2011/09/29 § Leave a comment
It usually starts with your telephone ringing. Some disgruntled user is complaining they’ve been “having problems for a very long time.” If you’re an old hand at this, you know what to expect next: it’s very likely the user’s only noticed the problem recently, but their rationalization hamster is working that wheel.
Nevertheless, you take a deep sigh, reconfigure your frame of mind and get ready to evaluate their “problem.” If you’re lucky, it’s something simple. If you’re not, it’s resolution is going to entail a flight cross-country, several meetings with sour-faced people, and maybe a donkey ride or two. If you’re really unlucky, it’s your mom calling.
Whatever the case, you’re doing yourself a great disservice if you don’t go ‘under the hood,’ by which I mean, if you’ll pardon the lumbering metaphor: network sniffers. If you go to a mechanic because you’re like me, a total car noob and complain about the engine’s performance or whatnot, it’s usually the first step that the guy or gal will pop your hood to “take a look” while dollar signs rotate into view in their eyes.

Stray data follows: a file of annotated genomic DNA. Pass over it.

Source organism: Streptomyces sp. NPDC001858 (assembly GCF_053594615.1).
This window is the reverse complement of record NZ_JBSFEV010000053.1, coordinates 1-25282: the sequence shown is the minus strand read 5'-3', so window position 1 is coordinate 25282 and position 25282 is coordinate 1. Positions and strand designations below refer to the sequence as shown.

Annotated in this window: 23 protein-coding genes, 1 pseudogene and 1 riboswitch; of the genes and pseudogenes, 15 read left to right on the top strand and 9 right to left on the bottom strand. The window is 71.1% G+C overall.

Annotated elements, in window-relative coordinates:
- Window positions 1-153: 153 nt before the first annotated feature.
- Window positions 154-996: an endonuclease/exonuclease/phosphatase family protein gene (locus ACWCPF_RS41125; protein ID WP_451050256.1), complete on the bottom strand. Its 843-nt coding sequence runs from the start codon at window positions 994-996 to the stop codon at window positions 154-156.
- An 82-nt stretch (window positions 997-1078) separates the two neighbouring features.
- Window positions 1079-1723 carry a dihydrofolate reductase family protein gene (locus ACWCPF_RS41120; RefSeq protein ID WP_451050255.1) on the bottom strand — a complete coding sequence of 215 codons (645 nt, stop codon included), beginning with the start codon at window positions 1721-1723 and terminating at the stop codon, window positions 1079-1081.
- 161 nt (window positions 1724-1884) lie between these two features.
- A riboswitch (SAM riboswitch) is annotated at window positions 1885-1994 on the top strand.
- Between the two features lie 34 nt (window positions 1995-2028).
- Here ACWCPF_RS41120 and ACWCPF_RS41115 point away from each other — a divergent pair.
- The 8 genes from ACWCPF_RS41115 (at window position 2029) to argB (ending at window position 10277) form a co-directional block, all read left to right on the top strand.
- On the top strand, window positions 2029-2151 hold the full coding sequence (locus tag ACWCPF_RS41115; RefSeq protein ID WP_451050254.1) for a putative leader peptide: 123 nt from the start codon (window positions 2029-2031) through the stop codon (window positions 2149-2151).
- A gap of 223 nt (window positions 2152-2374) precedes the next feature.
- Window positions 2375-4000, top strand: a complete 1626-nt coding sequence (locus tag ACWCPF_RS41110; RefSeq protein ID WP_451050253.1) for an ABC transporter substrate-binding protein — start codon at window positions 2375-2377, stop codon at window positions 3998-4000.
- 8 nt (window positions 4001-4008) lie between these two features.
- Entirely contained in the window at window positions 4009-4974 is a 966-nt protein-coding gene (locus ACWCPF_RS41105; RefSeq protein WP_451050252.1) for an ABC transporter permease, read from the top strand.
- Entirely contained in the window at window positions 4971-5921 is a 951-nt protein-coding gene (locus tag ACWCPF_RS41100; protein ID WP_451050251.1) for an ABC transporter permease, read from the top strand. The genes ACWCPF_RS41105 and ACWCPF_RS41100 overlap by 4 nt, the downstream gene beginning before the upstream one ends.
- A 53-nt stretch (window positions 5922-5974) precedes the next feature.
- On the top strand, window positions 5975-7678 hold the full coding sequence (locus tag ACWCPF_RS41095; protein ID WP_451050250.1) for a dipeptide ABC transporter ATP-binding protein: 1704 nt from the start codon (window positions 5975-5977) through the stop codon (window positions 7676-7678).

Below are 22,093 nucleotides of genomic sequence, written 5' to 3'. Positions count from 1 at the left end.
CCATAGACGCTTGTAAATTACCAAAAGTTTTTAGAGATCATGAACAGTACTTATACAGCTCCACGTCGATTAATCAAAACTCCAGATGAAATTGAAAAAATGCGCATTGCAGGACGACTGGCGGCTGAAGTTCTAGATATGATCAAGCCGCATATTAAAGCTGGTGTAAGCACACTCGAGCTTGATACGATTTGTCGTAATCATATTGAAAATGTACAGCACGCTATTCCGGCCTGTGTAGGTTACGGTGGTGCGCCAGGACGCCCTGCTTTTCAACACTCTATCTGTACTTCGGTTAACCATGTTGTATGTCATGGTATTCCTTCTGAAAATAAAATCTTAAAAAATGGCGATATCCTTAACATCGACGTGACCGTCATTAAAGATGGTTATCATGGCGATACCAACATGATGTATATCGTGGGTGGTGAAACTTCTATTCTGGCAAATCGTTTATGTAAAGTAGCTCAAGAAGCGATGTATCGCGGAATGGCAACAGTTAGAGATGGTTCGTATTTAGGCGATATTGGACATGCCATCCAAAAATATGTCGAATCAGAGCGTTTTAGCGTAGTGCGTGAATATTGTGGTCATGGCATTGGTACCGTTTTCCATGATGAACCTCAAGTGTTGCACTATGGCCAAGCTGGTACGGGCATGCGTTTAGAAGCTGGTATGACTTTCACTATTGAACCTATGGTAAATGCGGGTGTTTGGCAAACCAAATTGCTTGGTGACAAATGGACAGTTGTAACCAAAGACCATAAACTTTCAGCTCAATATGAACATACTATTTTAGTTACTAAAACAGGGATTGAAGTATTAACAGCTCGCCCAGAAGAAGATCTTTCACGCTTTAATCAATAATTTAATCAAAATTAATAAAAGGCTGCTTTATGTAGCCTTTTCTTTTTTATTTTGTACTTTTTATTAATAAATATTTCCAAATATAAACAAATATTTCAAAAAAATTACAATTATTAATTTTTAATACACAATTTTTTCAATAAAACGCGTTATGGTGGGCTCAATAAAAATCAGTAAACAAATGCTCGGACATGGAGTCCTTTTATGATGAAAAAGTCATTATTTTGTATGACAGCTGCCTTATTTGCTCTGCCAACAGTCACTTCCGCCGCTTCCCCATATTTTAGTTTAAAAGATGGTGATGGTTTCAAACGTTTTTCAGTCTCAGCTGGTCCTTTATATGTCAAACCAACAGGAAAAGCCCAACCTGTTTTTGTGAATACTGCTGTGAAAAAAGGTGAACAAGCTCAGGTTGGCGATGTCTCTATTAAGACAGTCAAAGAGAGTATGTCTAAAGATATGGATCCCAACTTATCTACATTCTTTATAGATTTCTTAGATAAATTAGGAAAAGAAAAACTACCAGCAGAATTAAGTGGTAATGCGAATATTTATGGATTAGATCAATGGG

Point is, that hood’s coming up and things get fixed and that’s how you should approach your work. Almost no one uses their computer disconnected from anything so if the problem falls into the category of slow access to some remote resource, one of the first stops on the troubleshooting trail is whipping out the network sniffer.
I’ve been a Windows sysadmin for quite a while. In that small insignificant corner of the the computing universe, there are two pieces of (free) software that should be part of your kit:
Wireshark is the ne plus ultra of the free network monitoring and analysis packages. There are a few others, but I don’t care. You have these two, and you’re fine.
If you’re a big spender, shot-caller, well then your chariot awaits good sir: WildPackets OmniPeek (and I’m not giving you a link to it, big boy. You can do your own searching. Maybe if you buy me a copy …)
And learn how to use them. Laura Chappelle’s written some excellent stuff. And I’ll let you in on a secret: if you apply for a job at my company and you tell me you can analyze TCP/IP packets, you’ll jump to the top of my list immediately. Almost no one in the Windows world knows how to perform this rudimentary task. It’s a sure in, so take the time to take a look under the hood.